KEY DATA: ADP Jobs: 172,000; Small: 95,000; Small: 25,000/ Layoffs: 38,536/ Claims: Down 16,000

IN A NUTSHELL: “The only thing that seems to be holding back the labor market is skittishness on the part of large corporate CEOs.”

WHAT IT MEANS: Tomorrow is the “all-important” employment report and after the May debacle, we could really use a good one. That could happen, as the recent labor market data have been quite good. Earlier this week, the Institute for Supply Management reported that nonmanufacturing companies increased their hiring, which echoed their manufacturing report. Also, the Paychex/IHS small business index jumped in June. Today, we got three reports that all pointed to stronger job growth.

The ADP private sector job number came in above expectations. Small and medium sized businesses added workers solidly. The only laggard was the large corporate sector, especially firms that employ 1000 workers or more. Big company CEOs have been the least optimistic for much of this recovery and their failure to actively hire, which stands in stark contrast to small business employers, is what is restraining the economy.

Challenger, Gray and Christmas reported that layoffs in June were down almost 15% from June 2015. The number of job cuts slowed in the past two months as the energy sector stabilized. Remember, the payroll change is the difference between job losses and gains, so the smaller the number of layoffs, the larger the gain. Of course, these are just announcements and there is a lag between notices and actual reductions, if those reductions actually occur.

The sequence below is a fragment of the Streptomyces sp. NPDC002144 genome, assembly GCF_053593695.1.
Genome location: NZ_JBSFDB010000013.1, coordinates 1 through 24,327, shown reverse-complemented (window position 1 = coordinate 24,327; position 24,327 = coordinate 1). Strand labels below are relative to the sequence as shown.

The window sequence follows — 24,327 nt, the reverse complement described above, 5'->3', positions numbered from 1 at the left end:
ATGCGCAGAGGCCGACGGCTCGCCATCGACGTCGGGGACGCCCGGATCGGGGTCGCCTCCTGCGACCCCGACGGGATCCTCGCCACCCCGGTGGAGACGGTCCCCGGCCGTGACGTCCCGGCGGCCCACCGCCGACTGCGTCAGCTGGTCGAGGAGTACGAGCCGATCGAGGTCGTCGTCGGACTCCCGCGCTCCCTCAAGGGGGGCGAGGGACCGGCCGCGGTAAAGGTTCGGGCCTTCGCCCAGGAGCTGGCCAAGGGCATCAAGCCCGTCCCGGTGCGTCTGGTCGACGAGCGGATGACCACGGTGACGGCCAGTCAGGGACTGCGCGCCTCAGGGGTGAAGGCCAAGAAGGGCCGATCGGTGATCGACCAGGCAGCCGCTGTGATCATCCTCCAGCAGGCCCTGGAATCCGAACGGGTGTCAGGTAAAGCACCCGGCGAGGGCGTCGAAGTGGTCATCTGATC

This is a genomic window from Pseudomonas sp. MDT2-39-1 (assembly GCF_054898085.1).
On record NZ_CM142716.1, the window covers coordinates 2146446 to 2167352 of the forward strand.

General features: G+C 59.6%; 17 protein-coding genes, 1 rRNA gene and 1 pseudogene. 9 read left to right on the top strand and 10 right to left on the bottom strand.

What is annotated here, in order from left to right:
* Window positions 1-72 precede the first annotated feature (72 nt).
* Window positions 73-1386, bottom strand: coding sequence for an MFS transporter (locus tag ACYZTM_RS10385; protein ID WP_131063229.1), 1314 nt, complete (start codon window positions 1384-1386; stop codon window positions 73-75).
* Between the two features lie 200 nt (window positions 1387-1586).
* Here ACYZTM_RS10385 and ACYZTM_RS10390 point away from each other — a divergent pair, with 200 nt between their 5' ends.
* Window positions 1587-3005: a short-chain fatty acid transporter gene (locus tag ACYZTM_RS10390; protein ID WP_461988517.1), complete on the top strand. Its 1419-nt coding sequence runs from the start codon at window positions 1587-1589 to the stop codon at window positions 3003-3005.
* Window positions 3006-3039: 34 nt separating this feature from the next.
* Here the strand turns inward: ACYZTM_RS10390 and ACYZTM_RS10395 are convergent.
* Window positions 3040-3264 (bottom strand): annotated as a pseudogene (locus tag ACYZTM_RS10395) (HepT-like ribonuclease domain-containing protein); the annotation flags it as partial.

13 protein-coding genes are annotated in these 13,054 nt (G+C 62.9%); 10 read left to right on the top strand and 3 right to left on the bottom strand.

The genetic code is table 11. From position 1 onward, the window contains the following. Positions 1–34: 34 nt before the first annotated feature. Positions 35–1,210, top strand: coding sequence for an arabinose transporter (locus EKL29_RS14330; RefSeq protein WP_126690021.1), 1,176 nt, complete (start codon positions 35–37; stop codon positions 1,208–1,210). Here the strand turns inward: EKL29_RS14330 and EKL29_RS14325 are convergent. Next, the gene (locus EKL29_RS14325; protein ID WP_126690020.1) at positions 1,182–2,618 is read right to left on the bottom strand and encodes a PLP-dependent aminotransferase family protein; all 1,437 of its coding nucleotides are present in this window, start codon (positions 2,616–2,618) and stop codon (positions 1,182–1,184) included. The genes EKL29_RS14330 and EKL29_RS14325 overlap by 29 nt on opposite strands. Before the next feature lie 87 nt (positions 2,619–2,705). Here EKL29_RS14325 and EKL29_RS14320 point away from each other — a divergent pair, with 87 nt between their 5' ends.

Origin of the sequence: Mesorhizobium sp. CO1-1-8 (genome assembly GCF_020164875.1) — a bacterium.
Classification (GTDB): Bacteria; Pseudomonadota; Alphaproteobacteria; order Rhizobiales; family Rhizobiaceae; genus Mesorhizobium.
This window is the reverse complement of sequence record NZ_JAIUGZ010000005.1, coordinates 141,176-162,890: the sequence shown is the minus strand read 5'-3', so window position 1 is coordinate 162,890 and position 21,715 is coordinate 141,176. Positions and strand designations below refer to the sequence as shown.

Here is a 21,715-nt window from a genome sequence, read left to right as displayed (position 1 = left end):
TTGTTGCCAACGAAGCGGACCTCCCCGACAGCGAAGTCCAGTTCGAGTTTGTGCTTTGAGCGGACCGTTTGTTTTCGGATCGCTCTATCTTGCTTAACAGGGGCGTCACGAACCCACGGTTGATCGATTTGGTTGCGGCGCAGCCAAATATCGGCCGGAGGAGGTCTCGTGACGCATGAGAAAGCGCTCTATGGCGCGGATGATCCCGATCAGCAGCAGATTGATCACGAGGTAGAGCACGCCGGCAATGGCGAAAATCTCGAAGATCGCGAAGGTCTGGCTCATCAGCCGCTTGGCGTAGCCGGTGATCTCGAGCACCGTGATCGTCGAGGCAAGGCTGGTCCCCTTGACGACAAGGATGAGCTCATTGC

Finally, unemployment claims plummeted and we are back at record low levels when you adjust for the size of the labor force. That reinforces the view that firms are holding on to their workers tightly.

MARKETS AND FED POLICY IMPLICATIONS: Despite two consecutive modest job growth numbers, the labor market does not seem to be faltering. The apparent willingness of small business owners to bring on new workers is a clear sign that the economy is moving forward solidly. Indeed, second quarter GDP should be pretty good, showing that at least the domestic U.S. economy is in good shape. But will a strong job number and solid GDP growth matter to the Fed? Probably not. The members are like pinballs, bouncing from one temporary crisis to the next. Whether it was China, or the equity markets, or emerging markets, or a GDP or job slowdown or now Brexit, none of which changed the course of anything, the Fed told us that it would act cautiously. With the Brexit issue needing time to run its course, and the Fed indicating in the minutes of its June meeting that it wanted to know more about the potential impacts of Brexit, the likelihood of a Fed move anytime soon has disappeared. Really, if in order to raise rates again, the Fed members need a perfect world of solid U.S. job and economic growth, above-target inflation and no problems anywhere around the world, why don’t they just come out and admit they have no desire to raise rates. The chances of all those things occurring at once are slim. But, Chair Yellen and her merry band of skittish monetary authorities will continue the fiction that every meeting is “a live one”. Please, get your act together and just come out and say that the Fed would rather risk having few bullets when the next downturn occurs than raising rates and risking that the economy falters. That is the choice the members are facing and they routinely vote to keep the chamber empty.